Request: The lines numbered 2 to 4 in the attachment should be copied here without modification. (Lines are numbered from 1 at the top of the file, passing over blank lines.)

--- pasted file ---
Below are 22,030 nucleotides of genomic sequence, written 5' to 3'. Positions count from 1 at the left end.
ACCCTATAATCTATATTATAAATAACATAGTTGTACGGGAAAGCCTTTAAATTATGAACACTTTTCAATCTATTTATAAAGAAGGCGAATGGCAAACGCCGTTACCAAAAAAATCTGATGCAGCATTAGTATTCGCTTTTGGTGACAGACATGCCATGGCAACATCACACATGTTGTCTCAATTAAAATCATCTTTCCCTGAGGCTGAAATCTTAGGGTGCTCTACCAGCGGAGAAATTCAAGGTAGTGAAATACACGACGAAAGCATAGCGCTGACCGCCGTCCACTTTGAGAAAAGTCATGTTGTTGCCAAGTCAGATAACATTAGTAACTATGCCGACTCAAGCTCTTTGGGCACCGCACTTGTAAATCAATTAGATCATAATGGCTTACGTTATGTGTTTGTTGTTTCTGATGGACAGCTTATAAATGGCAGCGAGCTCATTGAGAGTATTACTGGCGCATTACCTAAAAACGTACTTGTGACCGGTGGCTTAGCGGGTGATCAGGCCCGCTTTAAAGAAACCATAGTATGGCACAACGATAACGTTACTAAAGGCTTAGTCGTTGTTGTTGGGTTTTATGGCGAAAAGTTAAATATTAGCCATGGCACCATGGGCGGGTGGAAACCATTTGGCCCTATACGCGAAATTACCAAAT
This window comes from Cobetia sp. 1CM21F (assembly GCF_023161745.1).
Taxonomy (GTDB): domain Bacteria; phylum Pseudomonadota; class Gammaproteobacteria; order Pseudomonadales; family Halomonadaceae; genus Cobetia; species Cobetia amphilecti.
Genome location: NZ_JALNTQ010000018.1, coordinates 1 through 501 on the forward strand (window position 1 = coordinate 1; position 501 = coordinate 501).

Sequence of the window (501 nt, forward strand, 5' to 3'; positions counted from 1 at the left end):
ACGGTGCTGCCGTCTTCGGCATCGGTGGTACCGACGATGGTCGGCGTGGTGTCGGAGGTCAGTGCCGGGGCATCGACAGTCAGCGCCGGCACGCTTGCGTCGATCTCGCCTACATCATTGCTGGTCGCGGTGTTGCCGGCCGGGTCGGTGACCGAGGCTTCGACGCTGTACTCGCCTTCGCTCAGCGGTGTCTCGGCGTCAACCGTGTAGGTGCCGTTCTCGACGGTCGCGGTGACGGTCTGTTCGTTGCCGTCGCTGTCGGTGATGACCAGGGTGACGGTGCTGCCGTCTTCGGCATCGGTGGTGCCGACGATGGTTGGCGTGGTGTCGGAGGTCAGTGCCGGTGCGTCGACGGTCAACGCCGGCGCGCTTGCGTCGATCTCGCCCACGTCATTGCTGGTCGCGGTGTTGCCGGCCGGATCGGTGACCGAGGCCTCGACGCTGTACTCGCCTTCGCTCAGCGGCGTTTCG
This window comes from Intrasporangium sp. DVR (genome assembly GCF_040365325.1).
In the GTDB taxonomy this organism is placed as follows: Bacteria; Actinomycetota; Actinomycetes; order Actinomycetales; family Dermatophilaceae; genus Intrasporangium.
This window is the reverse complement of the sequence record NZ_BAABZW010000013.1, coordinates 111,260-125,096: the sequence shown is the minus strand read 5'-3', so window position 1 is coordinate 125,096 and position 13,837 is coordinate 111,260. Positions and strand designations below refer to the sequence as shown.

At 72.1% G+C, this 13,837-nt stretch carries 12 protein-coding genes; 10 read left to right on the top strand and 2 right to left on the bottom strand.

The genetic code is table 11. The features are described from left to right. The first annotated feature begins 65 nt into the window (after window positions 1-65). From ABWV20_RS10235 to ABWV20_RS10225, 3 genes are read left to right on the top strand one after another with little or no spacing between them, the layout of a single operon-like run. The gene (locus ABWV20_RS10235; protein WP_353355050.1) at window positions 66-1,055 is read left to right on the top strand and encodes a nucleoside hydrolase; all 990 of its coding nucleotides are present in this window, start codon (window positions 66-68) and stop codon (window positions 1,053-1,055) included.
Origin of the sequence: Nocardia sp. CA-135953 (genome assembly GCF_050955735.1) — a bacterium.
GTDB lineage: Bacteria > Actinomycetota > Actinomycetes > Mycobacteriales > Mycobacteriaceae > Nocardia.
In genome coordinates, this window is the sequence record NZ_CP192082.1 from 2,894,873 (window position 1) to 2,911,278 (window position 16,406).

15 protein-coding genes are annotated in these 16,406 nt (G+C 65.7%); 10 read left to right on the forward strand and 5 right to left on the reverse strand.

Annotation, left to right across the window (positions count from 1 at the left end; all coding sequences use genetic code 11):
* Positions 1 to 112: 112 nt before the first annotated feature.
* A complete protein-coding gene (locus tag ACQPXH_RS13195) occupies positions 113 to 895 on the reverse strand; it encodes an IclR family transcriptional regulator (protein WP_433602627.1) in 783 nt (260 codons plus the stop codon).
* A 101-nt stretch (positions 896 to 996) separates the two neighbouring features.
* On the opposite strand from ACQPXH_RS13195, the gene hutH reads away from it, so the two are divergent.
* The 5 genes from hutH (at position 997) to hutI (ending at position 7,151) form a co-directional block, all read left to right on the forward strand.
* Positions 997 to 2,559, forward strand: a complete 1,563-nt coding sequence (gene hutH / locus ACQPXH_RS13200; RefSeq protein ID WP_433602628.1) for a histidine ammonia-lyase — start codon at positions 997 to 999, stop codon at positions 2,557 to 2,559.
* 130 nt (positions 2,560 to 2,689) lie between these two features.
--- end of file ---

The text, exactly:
ACCCTATAATCTATATTATAAATAACATAGTTGTACGGGAAAGCCTTTAAATTATGAACACTTTTCAATCTATTTATAAAGAAGGCGAATGGCAAACGCCGTTACCAAAAAAATCTGATGCAGCATTAGTATTCGCTTTTGGTGACAGACATGCCATGGCAACATCACACATGTTGTCTCAATTAAAATCATCTTTCCCTGAGGCTGAAATCTTAGGGTGCTCTACCAGCGGAGAAATTCAAGGTAGTGAAATACACGACGAAAGCATAGCGCTGACCGCCGTCCACTTTGAGAAAAGTCATGTTGTTGCCAAGTCAGATAACATTAGTAACTATGCCGACTCAAGCTCTTTGGGCACCGCACTTGTAAATCAATTAGATCATAATGGCTTACGTTATGTGTTTGTTGTTTCTGATGGACAGCTTATAAATGGCAGCGAGCTCATTGAGAGTATTACTGGCGCATTACCTAAAAACGTACTTGTGACCGGTGGCTTAGCGGGTGATCAGGCCCGCTTTAAAGAAACCATAGTATGGCACAACGATAACGTTACTAAAGGCTTAGTCGTTGTTGTTGGGTTTTATGGCGAAAAGTTAAATATTAGCCATGGCACCATGGGCGGGTGGAAACCATTTGGCCCTATACGCGAAATTACCAAAT
This window comes from Cobetia sp. 1CM21F (assembly GCF_023161745.1).
Taxonomy (GTDB): domain Bacteria; phylum Pseudomonadota; class Gammaproteobacteria; order Pseudomonadales; family Halomonadaceae; genus Cobetia; species Cobetia amphilecti.